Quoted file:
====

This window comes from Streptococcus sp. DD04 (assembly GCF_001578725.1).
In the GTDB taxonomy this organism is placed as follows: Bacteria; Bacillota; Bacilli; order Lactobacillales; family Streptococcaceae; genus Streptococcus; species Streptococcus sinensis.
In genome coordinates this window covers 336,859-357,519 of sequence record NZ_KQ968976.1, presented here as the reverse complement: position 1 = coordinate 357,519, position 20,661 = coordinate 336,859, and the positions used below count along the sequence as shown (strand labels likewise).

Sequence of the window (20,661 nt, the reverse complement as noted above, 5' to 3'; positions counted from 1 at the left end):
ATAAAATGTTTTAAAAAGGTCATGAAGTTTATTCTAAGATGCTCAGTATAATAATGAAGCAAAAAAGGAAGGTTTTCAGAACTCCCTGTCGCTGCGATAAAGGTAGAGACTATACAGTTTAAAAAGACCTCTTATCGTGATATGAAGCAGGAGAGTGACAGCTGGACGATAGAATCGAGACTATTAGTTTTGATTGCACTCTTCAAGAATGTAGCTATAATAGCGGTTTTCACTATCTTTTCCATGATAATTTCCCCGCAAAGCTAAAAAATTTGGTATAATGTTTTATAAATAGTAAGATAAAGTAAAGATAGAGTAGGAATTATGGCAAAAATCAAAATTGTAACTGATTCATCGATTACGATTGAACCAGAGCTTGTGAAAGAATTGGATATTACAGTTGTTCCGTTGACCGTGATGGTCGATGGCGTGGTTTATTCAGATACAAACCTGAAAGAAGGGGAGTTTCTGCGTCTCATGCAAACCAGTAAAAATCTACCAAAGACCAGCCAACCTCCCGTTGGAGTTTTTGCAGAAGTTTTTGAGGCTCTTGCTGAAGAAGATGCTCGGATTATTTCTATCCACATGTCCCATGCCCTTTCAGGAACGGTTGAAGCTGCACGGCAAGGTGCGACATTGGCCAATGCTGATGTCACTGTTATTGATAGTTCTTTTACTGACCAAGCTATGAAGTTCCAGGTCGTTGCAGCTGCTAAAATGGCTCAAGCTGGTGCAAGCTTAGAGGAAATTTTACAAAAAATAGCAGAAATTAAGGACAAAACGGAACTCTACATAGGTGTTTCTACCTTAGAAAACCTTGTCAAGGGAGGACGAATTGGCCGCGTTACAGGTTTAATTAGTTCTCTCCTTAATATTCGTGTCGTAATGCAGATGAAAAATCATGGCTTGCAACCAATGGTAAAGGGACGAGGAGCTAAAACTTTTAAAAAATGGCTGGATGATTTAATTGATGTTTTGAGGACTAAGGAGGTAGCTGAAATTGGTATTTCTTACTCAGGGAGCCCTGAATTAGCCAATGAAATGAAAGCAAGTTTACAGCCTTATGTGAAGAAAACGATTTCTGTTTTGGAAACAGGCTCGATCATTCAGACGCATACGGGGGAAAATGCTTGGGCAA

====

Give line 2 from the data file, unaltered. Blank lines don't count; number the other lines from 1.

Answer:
In the GTDB taxonomy this organism is placed as follows: Bacteria; Bacillota; Bacilli; order Lactobacillales; family Streptococcaceae; genus Streptococcus; species Streptococcus sinensis.